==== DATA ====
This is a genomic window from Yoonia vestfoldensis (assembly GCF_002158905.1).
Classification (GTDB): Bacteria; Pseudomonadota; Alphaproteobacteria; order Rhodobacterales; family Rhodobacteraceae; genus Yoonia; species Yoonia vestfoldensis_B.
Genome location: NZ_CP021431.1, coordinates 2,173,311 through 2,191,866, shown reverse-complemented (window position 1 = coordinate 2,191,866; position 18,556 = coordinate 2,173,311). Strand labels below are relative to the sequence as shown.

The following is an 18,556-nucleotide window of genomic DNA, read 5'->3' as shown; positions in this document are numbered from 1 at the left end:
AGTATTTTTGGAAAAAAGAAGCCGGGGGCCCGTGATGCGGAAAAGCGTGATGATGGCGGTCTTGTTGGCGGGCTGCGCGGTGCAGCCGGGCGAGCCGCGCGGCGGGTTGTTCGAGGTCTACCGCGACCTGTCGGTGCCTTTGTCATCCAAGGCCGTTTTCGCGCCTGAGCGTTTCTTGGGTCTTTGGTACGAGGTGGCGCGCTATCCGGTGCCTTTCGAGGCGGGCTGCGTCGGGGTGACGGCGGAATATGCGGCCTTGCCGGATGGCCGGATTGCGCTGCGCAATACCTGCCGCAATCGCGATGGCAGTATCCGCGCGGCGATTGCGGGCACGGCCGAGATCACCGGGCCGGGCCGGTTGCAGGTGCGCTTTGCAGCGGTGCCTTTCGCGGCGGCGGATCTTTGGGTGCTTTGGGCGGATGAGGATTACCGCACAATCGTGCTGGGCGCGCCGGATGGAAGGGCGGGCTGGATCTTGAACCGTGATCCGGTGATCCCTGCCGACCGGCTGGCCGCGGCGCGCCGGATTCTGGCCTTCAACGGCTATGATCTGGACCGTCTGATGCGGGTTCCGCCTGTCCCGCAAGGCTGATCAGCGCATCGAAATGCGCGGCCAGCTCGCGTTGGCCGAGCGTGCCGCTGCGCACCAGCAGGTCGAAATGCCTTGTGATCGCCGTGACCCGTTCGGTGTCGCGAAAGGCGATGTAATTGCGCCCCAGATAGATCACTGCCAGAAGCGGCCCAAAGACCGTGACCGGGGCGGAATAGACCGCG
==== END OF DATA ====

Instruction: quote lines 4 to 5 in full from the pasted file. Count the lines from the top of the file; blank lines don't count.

The following is an 18,556-nucleotide window of genomic DNA, read 5'->3' as shown; positions in this document are numbered from 1 at the left end:
AGTATTTTTGGAAAAAAGAAGCCGGGGGCCCGTGATGCGGAAAAGCGTGATGATGGCGGTCTTGTTGGCGGGCTGCGCGGTGCAGCCGGGCGAGCCGCGCGGCGGGTTGTTCGAGGTCTACCGCGACCTGTCGGTGCCTTTGTCATCCAAGGCCGTTTTCGCGCCTGAGCGTTTCTTGGGTCTTTGGTACGAGGTGGCGCGCTATCCGGTGCCTTTCGAGGCGGGCTGCGTCGGGGTGACGGCGGAATATGCGGCCTTGCCGGATGGCCGGATTGCGCTGCGCAATACCTGCCGCAATCGCGATGGCAGTATCCGCGCGGCGATTGCGGGCACGGCCGAGATCACCGGGCCGGGCCGGTTGCAGGTGCGCTTTGCAGCGGTGCCTTTCGCGGCGGCGGATCTTTGGGTGCTTTGGGCGGATGAGGATTACCGCACAATCGTGCTGGGCGCGCCGGATGGAAGGGCGGGCTGGATCTTGAACCGTGATCCGGTGATCCCTGCCGACCGGCTGGCCGCGGCGCGCCGGATTCTGGCCTTCAACGGCTATGATCTGGACCGTCTGATGCGGGTTCCGCCTGTCCCGCAAGGCTGATCAGCGCATCGAAATGCGCGGCCAGCTCGCGTTGGCCGAGCGTGCCGCTGCGCACCAGCAGGTCGAAATGCCTTGTGATCGCCGTGACCCGTTCGGTGTCGCGAAAGGCGATGTAATTGCGCCCCAGATAGATCACTGCCAGAAGCGGCCCAAAGACCGTGACCGGGGCGGAATAGACCGCG